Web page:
An Experiment

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For last couple of years, I have been silently running little social experiments during important Indian festivals. It’s dead simple — I just wish my contacts. Who doesn’t, you say? But here’s the catch: I wish them by their name. So instead of sending someone a half-assed forwarded message, I actually type text into the message box and hit send. For instance, if you are Mr. A, I would send you something along the lines of “Happy New Year, Mr. A!” And some occasional “How are you?”

The purpose is simple: I wanted to see who of my friends reply back with typed-text and who with forwarded messages. Why? With share buttons everywhere and apps creating least friction to share content, I wanted to see whether the human touch is really being lost somewhere. I also wanted to see if the presence of someone’s name in the message gives them any push to reciprocate.

So this new year, I sent out 32 messages to the people whom I contacted in last three months (in WhatsApp). This post is just quickie about the results when analyzed. Please note that I do not mean to reduce or lower anyone just because they replied with forwarded messages. They might be busy when they replied, or may be they found that forwarded messages better expressed their views than they would with their own words — I simply do not know the condition they were operating in.

I would try not to use too much technical terms like cross-sectional study (which it is, though!). Rather, I would try to explain the implications.

More than three-fourths of the people I contacted were male. This is pretty obvious since my peer circle contsists of mostly my school/college friends, colleagues (both dominated by male), and my relatives. Never been a ladies man, you see!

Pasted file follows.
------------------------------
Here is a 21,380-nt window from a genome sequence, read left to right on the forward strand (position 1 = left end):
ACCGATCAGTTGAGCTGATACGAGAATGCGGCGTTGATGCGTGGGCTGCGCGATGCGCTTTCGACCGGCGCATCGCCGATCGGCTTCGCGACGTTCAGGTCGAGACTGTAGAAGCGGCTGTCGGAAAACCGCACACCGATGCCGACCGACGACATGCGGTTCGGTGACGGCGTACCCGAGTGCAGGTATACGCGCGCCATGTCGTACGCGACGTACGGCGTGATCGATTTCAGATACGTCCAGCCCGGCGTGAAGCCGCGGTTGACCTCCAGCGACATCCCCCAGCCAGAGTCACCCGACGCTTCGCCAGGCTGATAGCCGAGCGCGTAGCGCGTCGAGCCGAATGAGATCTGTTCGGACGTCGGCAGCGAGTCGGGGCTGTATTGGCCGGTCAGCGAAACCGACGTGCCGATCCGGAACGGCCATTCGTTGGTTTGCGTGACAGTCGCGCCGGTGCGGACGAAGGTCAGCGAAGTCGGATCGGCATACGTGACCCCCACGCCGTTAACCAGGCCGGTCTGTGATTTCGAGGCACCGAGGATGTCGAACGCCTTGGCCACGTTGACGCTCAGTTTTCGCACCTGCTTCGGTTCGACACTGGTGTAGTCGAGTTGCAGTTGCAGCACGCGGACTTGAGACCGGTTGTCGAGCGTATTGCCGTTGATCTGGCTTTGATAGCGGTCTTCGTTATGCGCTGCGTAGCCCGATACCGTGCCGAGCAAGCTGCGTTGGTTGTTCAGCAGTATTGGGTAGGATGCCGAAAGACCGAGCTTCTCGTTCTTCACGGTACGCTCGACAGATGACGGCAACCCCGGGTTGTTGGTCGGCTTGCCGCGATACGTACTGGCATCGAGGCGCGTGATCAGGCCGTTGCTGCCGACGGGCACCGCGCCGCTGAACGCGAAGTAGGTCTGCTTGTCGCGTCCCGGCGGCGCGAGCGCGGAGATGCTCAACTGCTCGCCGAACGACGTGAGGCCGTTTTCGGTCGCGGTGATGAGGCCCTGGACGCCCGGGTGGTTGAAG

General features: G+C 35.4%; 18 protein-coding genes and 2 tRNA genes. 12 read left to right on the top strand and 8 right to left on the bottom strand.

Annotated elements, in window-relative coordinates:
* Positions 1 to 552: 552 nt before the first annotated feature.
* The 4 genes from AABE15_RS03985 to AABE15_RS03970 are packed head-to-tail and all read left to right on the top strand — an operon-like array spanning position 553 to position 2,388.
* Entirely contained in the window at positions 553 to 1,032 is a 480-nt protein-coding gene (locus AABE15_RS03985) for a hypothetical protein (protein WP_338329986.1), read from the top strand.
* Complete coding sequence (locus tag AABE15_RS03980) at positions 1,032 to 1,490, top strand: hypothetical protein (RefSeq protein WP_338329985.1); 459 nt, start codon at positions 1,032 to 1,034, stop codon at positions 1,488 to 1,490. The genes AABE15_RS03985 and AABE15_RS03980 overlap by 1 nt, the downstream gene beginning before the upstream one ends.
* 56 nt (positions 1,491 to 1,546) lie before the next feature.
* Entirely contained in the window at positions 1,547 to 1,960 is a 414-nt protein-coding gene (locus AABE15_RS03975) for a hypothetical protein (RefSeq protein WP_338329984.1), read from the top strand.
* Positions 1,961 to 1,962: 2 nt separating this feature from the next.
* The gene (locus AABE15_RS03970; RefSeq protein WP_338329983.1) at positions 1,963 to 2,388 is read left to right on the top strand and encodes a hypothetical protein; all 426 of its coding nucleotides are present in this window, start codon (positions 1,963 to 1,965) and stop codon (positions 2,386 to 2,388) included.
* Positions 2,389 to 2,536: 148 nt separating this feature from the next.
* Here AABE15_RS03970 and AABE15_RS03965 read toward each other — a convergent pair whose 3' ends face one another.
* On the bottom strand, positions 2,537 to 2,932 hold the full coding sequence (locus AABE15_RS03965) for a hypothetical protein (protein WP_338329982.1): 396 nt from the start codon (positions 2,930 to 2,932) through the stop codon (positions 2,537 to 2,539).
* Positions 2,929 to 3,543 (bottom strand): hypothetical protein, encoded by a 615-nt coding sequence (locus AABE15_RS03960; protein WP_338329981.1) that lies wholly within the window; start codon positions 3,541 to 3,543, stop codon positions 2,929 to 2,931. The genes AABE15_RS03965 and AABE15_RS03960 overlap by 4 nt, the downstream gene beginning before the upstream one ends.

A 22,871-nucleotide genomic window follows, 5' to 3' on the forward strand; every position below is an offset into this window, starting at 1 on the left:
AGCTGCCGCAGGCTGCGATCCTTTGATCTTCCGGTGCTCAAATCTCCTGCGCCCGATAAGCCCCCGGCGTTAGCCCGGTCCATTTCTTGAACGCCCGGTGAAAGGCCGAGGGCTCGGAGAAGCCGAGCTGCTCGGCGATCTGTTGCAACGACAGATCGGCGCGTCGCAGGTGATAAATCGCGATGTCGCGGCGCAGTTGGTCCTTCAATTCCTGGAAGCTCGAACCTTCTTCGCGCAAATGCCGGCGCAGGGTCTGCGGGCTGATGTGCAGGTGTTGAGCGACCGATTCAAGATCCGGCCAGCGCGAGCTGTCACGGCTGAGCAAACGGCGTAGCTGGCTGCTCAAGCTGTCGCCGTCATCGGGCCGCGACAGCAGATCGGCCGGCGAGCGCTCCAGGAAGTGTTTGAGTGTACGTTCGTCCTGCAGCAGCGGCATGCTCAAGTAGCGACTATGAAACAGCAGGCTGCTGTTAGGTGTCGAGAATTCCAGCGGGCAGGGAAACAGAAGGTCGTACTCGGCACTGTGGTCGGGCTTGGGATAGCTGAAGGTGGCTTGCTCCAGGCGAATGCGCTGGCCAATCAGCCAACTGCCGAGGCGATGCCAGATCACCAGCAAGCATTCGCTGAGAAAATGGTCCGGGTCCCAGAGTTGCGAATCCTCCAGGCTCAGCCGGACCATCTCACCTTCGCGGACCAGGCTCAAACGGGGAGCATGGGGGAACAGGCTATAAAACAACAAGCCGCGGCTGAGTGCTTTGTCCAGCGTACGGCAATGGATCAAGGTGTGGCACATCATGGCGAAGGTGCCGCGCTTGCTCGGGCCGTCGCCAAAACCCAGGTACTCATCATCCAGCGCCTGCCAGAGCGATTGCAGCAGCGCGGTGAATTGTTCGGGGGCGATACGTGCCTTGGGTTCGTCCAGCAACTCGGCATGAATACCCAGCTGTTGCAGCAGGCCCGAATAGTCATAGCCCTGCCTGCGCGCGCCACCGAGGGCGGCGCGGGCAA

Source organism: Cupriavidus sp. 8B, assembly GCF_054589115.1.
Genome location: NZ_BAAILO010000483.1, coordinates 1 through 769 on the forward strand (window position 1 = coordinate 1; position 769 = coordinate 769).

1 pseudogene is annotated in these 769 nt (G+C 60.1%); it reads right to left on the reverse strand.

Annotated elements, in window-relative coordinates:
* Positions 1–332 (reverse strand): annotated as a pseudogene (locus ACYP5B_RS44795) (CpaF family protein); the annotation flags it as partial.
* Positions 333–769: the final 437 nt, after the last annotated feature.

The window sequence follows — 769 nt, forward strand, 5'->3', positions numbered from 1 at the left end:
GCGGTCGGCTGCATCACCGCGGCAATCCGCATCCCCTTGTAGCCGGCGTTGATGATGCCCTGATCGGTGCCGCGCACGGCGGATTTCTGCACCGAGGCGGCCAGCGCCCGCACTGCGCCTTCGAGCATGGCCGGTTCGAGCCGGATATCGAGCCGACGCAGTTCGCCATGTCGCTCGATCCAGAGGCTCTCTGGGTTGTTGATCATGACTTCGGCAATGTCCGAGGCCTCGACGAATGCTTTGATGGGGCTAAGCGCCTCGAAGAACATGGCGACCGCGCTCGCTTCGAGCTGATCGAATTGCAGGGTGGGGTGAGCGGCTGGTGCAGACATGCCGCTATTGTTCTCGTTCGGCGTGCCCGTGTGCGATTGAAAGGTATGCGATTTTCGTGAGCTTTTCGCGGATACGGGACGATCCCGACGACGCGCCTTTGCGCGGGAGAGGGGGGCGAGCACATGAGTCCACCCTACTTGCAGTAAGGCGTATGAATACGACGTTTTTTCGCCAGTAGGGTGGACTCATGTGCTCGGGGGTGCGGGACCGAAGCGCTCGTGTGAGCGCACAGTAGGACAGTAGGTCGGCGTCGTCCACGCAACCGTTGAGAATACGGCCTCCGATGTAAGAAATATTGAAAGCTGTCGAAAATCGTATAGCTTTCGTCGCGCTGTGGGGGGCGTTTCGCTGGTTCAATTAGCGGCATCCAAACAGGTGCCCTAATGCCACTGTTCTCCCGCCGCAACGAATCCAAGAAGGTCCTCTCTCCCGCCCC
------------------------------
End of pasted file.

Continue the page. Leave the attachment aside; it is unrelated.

Of the 32 contacts I sent messages to, 30 of them replied. While 57% of the male respondents replied with typed-text, the corresponding number for females was higher — at 72%. Not a ladies man but they listen when I talk!

Among the respondents, about 16% are relatively new contacts. My contacts are highly dominated by people whom I have known for 5-10 years (44%). I made some truly good friends during this time when I was posted outside my hometown.

About one-fifth of the respondents I have known for more than 10 years. I think I am moderately happy with this number since I am still in touch with people whom I met long time ago. However I do believe there is more room for improvement.

The above chart also shows that the study has no selection bias.

Now, here is an interesting data — something that I originally wanted to find out. As the relations aged, more people replied with text. 25% of the people whom I have known for less than an year, responded with typed-text. This number shows a steep rise for 1-5 years (at 50%) and 5-10 years (at 61%). Those whom I have known for more than 10 years showed more love — 71% of them replied with text, not with forwarded messages. This makes me realise why long-term relationships are so valuable.

“The result of long-term relationships is better and better quality, and lower and lower costs.” ~ W. Edwards Deming

In the end, it was blissful to connect with all these people. Data and analysis aside, it’s always important to really “talk” to the other person. Despite our busy schedules and one-touch-to-share mechanisms, real human connection can still be fostered.

About the author

Abhisek

A very complicated simple person. Jack of all trades, master of a few. Loves to read books and well-written code. Fluently speaks several languages including JavaScript, PHP, Java, English, Bengali etc. Listens to loads of music everyday. PhD in mood-swing. Chess Grandmaster of disaster.

By Abhisek

About Me

A very complicated simple person. Jack of all trades, master of a few. Loves to read books and well-written code. Fluently speaks several languages including JavaScript, PHP, Java, English, Bengali etc. Listens to loads of music everyday. PhD in mood-swing. Chess Grandmaster of disaster.

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